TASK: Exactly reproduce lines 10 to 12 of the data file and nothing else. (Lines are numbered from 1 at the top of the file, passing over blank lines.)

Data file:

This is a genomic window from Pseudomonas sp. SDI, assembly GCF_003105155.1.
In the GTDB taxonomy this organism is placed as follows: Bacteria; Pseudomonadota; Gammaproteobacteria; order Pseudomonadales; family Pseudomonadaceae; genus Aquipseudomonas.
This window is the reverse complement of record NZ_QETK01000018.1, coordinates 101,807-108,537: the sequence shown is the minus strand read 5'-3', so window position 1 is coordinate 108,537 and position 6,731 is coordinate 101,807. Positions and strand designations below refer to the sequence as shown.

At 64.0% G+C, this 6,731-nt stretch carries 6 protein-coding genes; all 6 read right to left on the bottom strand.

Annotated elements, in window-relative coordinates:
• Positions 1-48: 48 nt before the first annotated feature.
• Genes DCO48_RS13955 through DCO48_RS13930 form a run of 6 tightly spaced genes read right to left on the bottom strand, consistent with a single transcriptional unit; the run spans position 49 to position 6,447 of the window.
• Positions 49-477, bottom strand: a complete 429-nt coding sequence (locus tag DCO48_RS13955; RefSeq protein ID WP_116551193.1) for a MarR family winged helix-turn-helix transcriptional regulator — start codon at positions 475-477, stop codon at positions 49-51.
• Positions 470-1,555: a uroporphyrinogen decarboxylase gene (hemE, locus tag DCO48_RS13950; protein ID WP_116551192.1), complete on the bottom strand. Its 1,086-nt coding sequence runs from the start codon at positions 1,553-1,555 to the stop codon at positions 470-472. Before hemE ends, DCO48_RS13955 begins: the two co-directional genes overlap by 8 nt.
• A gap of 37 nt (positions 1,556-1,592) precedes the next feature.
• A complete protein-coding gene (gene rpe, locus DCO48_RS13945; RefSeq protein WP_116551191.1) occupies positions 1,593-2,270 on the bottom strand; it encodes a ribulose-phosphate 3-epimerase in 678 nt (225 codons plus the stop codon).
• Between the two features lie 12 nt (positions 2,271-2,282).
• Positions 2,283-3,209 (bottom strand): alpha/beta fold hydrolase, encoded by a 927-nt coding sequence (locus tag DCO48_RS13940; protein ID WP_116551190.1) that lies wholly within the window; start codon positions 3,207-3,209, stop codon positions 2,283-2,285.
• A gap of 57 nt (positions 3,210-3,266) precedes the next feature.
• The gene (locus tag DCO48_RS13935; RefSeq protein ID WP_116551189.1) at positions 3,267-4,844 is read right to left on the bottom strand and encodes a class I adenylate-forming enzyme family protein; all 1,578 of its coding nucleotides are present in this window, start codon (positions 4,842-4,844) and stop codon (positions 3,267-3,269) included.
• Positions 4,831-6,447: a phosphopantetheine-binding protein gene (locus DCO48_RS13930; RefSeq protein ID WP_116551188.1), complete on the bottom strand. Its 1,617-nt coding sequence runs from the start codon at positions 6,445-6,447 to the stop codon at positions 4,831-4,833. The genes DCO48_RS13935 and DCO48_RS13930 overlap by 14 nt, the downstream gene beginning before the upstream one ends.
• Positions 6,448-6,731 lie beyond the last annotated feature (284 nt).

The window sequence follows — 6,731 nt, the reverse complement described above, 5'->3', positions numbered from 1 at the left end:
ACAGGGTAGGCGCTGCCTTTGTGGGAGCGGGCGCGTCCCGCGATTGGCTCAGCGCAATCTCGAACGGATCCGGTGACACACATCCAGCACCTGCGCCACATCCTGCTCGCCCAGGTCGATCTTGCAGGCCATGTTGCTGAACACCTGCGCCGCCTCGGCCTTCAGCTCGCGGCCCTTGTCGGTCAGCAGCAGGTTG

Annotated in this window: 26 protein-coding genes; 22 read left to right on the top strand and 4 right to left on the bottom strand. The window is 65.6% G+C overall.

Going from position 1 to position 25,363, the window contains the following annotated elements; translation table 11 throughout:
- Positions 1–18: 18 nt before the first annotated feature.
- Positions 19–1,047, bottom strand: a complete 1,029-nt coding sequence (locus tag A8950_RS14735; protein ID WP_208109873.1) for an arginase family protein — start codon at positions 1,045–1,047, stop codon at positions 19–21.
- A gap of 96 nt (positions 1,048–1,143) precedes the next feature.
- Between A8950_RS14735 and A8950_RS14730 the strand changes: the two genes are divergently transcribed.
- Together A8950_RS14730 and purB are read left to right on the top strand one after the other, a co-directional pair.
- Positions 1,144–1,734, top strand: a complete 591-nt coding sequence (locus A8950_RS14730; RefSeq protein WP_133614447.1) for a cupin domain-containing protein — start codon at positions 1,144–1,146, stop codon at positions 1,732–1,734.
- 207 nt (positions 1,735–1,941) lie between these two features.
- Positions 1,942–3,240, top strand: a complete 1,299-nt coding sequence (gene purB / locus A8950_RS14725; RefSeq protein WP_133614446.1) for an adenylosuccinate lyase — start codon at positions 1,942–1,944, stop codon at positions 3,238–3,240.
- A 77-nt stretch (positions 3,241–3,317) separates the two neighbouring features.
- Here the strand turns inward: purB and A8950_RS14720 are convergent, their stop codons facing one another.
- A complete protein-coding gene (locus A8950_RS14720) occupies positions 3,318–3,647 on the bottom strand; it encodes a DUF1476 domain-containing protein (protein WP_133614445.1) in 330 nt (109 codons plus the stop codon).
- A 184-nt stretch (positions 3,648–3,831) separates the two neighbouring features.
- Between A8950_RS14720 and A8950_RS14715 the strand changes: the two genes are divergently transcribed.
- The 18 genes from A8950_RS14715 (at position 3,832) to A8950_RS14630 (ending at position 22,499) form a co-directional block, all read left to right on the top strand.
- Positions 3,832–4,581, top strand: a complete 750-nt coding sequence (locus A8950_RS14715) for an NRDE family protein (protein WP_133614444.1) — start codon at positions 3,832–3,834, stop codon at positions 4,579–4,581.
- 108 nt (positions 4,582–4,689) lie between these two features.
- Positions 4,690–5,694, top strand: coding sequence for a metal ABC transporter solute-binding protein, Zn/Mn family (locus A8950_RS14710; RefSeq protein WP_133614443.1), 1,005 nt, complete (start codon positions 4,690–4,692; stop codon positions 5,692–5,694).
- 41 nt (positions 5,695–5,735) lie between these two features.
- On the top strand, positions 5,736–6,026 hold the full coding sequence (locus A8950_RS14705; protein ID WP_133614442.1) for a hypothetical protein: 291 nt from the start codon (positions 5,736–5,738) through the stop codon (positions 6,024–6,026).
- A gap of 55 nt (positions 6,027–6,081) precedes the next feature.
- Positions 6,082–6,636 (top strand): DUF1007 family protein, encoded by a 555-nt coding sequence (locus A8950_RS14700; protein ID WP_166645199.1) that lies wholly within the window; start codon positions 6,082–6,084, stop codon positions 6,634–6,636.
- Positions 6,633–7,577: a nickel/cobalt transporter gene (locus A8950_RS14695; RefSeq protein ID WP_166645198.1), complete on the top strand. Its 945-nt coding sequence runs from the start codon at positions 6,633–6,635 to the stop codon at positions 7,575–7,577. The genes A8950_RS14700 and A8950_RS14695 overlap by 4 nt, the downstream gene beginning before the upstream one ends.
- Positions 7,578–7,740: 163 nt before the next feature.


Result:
• A gap of 37 nt (positions 1,556-1,592) precedes the next feature.
• A complete protein-coding gene (gene rpe, locus DCO48_RS13945; RefSeq protein WP_116551191.1) occupies positions 1,593-2,270 on the bottom strand; it encodes a ribulose-phosphate 3-epimerase in 678 nt (225 codons plus the stop codon).
• Between the two features lie 12 nt (positions 2,271-2,282).